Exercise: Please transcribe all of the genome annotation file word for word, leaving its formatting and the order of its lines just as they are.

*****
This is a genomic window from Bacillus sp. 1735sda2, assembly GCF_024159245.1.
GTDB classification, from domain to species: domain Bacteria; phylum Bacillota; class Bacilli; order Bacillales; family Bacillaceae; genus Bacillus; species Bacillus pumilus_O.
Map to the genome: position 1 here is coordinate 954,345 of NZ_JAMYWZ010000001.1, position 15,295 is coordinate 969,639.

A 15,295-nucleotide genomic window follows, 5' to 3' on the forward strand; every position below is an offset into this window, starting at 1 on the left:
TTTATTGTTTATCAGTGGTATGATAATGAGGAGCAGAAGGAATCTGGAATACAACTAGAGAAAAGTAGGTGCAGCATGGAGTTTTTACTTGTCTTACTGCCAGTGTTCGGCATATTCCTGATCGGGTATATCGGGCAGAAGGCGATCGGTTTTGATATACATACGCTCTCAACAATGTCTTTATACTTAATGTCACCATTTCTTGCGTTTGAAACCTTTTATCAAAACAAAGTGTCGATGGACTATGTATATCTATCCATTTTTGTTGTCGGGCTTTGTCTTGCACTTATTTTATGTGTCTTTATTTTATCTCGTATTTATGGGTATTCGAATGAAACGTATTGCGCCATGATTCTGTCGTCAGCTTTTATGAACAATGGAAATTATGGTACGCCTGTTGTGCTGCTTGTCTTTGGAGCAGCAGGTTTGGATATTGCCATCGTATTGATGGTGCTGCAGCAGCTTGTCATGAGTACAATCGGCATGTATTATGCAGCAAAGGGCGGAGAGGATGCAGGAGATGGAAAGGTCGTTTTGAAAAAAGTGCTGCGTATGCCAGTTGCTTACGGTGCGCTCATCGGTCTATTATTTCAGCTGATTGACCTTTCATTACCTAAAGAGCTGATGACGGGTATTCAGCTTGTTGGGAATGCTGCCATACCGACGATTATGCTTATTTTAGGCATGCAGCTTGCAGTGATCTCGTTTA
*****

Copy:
This is a genomic window from Bacillus sp. 1735sda2, assembly GCF_024159245.1.
GTDB classification, from domain to species: domain Bacteria; phylum Bacillota; class Bacilli; order Bacillales; family Bacillaceae; genus Bacillus; species Bacillus pumilus_O.
Map to the genome: position 1 here is coordinate 954,345 of NZ_JAMYWZ010000001.1, position 15,295 is coordinate 969,639.

A 15,295-nucleotide genomic window follows, 5' to 3' on the forward strand; every position below is an offset into this window, starting at 1 on the left:
TTTATTGTTTATCAGTGGTATGATAATGAGGAGCAGAAGGAATCTGGAATACAACTAGAGAAAAGTAGGTGCAGCATGGAGTTTTTACTTGTCTTACTGCCAGTGTTCGGCATATTCCTGATCGGGTATATCGGGCAGAAGGCGATCGGTTTTGATATACATACGCTCTCAACAATGTCTTTATACTTAATGTCACCATTTCTTGCGTTTGAAACCTTTTATCAAAACAAAGTGTCGATGGACTATGTATATCTATCCATTTTTGTTGTCGGGCTTTGTCTTGCACTTATTTTATGTGTCTTTATTTTATCTCGTATTTATGGGTATTCGAATGAAACGTATTGCGCCATGATTCTGTCGTCAGCTTTTATGAACAATGGAAATTATGGTACGCCTGTTGTGCTGCTTGTCTTTGGAGCAGCAGGTTTGGATATTGCCATCGTATTGATGGTGCTGCAGCAGCTTGTCATGAGTACAATCGGCATGTATTATGCAGCAAAGGGCGGAGAGGATGCAGGAGATGGAAAGGTCGTTTTGAAAAAAGTGCTGCGTATGCCAGTTGCTTACGGTGCGCTCATCGGTCTATTATTTCAGCTGATTGACCTTTCATTACCTAAAGAGCTGATGACGGGTATTCAGCTTGTTGGGAATGCTGCCATACCGACGATTATGCTTATTTTAGGCATGCAGCTTGCAGTGATCTCGTTTA